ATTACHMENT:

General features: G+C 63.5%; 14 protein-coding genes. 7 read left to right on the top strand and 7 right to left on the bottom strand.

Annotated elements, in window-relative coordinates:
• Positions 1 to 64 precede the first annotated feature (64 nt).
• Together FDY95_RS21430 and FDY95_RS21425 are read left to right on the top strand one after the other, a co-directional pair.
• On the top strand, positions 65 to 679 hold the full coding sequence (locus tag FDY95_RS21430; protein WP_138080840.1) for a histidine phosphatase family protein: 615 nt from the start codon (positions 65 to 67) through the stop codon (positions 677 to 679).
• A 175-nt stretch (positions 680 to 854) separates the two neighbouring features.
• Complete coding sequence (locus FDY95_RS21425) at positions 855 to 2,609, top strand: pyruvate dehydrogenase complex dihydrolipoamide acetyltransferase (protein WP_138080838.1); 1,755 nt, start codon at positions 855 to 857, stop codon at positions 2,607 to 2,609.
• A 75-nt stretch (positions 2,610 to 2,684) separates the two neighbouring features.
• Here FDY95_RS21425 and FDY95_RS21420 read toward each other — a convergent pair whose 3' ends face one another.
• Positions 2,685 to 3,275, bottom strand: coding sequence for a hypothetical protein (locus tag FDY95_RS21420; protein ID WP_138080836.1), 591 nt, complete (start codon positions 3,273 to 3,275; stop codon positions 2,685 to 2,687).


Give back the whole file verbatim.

General features: G+C 63.5%; 14 protein-coding genes. 7 read left to right on the top strand and 7 right to left on the bottom strand.

Annotated elements, in window-relative coordinates:
• Positions 1 to 64 precede the first annotated feature (64 nt).
• Together FDY95_RS21430 and FDY95_RS21425 are read left to right on the top strand one after the other, a co-directional pair.
• On the top strand, positions 65 to 679 hold the full coding sequence (locus tag FDY95_RS21430; protein WP_138080840.1) for a histidine phosphatase family protein: 615 nt from the start codon (positions 65 to 67) through the stop codon (positions 677 to 679).
• A 175-nt stretch (positions 680 to 854) separates the two neighbouring features.
• Complete coding sequence (locus FDY95_RS21425) at positions 855 to 2,609, top strand: pyruvate dehydrogenase complex dihydrolipoamide acetyltransferase (protein WP_138080838.1); 1,755 nt, start codon at positions 855 to 857, stop codon at positions 2,607 to 2,609.
• A 75-nt stretch (positions 2,610 to 2,684) separates the two neighbouring features.
• Here FDY95_RS21425 and FDY95_RS21420 read toward each other — a convergent pair whose 3' ends face one another.
• Positions 2,685 to 3,275, bottom strand: coding sequence for a hypothetical protein (locus tag FDY95_RS21420; protein ID WP_138080836.1), 591 nt, complete (start codon positions 3,273 to 3,275; stop codon positions 2,685 to 2,687).